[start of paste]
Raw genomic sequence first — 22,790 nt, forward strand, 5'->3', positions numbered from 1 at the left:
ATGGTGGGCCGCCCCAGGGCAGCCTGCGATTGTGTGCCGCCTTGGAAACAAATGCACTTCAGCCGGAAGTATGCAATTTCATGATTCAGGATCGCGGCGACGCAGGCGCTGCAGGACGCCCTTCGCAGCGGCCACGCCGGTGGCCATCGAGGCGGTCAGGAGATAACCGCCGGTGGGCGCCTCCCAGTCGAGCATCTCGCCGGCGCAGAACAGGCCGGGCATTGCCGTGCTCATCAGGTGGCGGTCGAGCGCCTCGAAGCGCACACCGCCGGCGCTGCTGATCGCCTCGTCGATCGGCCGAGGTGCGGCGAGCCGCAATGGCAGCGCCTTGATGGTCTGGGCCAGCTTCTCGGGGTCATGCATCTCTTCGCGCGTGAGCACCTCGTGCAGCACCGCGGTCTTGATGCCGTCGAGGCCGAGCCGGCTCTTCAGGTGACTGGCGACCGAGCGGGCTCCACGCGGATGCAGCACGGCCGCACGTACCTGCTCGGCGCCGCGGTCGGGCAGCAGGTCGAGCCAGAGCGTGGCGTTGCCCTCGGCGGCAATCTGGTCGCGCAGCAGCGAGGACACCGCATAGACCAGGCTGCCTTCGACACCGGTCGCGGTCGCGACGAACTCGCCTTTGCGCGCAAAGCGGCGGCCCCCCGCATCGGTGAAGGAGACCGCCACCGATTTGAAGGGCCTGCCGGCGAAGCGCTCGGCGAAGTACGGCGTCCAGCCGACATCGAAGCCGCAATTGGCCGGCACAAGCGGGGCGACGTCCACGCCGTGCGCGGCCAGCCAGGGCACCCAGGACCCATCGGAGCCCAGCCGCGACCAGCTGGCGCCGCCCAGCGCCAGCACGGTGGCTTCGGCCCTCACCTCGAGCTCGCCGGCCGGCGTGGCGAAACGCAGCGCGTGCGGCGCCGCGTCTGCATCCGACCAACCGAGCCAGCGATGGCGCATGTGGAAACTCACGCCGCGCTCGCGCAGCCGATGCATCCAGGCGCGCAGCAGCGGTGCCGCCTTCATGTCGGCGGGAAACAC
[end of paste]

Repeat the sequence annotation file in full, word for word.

Raw genomic sequence first — 22,790 nt, forward strand, 5'->3', positions numbered from 1 at the left:
ATGGTGGGCCGCCCCAGGGCAGCCTGCGATTGTGTGCCGCCTTGGAAACAAATGCACTTCAGCCGGAAGTATGCAATTTCATGATTCAGGATCGCGGCGACGCAGGCGCTGCAGGACGCCCTTCGCAGCGGCCACGCCGGTGGCCATCGAGGCGGTCAGGAGATAACCGCCGGTGGGCGCCTCCCAGTCGAGCATCTCGCCGGCGCAGAACAGGCCGGGCATTGCCGTGCTCATCAGGTGGCGGTCGAGCGCCTCGAAGCGCACACCGCCGGCGCTGCTGATCGCCTCGTCGATCGGCCGAGGTGCGGCGAGCCGCAATGGCAGCGCCTTGATGGTCTGGGCCAGCTTCTCGGGGTCATGCATCTCTTCGCGCGTGAGCACCTCGTGCAGCACCGCGGTCTTGATGCCGTCGAGGCCGAGCCGGCTCTTCAGGTGACTGGCGACCGAGCGGGCTCCACGCGGATGCAGCACGGCCGCACGTACCTGCTCGGCGCCGCGGTCGGGCAGCAGGTCGAGCCAGAGCGTGGCGTTGCCCTCGGCGGCAATCTGGTCGCGCAGCAGCGAGGACACCGCATAGACCAGGCTGCCTTCGACACCGGTCGCGGTCGCGACGAACTCGCCTTTGCGCGCAAAGCGGCGGCCCCCCGCATCGGTGAAGGAGACCGCCACCGATTTGAAGGGCCTGCCGGCGAAGCGCTCGGCGAAGTACGGCGTCCAGCCGACATCGAAGCCGCAATTGGCCGGCACAAGCGGGGCGACGTCCACGCCGTGCGCGGCCAGCCAGGGCACCCAGGACCCATCGGAGCCCAGCCGCGACCAGCTGGCGCCGCCCAGCGCCAGCACGGTGGCTTCGGCCCTCACCTCGAGCTCGCCGGCCGGCGTGGCGAAACGCAGCGCGTGCGGCGCCGCGTCTGCATCCGACCAACCGAGCCAGCGATGGCGCATGTGGAAACTCACGCCGCGCTCGCGCAGCCGATGCATCCAGGCGCGCAGCAGCGGTGCCGCCTTCATGTCGGCGGGAAACAC